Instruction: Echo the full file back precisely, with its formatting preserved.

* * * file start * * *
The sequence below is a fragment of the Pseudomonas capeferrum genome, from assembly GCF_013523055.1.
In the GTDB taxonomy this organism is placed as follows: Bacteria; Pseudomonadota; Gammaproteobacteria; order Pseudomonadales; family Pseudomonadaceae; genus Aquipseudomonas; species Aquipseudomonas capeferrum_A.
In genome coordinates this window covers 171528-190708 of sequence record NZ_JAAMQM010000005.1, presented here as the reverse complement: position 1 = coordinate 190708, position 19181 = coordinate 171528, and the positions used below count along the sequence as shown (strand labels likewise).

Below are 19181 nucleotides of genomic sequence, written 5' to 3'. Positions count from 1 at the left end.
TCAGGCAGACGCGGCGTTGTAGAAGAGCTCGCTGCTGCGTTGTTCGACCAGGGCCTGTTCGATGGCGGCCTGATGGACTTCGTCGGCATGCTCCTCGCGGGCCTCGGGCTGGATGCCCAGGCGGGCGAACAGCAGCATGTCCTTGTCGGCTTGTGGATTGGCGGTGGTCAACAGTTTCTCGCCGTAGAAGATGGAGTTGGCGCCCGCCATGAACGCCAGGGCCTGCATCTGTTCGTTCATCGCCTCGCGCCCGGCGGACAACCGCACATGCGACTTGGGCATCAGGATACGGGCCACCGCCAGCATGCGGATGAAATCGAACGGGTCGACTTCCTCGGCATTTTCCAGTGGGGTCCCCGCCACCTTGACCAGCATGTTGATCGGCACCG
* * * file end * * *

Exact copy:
The sequence below is a fragment of the Pseudomonas capeferrum genome, from assembly GCF_013523055.1.
In the GTDB taxonomy this organism is placed as follows: Bacteria; Pseudomonadota; Gammaproteobacteria; order Pseudomonadales; family Pseudomonadaceae; genus Aquipseudomonas; species Aquipseudomonas capeferrum_A.
In genome coordinates this window covers 171528-190708 of sequence record NZ_JAAMQM010000005.1, presented here as the reverse complement: position 1 = coordinate 190708, position 19181 = coordinate 171528, and the positions used below count along the sequence as shown (strand labels likewise).

Below are 19181 nucleotides of genomic sequence, written 5' to 3'. Positions count from 1 at the left end.
TCAGGCAGACGCGGCGTTGTAGAAGAGCTCGCTGCTGCGTTGTTCGACCAGGGCCTGTTCGATGGCGGCCTGATGGACTTCGTCGGCATGCTCCTCGCGGGCCTCGGGCTGGATGCCCAGGCGGGCGAACAGCAGCATGTCCTTGTCGGCTTGTGGATTGGCGGTGGTCAACAGTTTCTCGCCGTAGAAGATGGAGTTGGCGCCCGCCATGAACGCCAGGGCCTGCATCTGTTCGTTCATCGCCTCGCGCCCGGCGGACAACCGCACATGCGACTTGGGCATCAGGATACGGGCCACCGCCAGCATGCGGATGAAATCGAACGGGTCGACTTCCTCGGCATTTTCCAGTGGGGTCCCCGCCACCTTGACCAGCATGTTGATCGGCACCG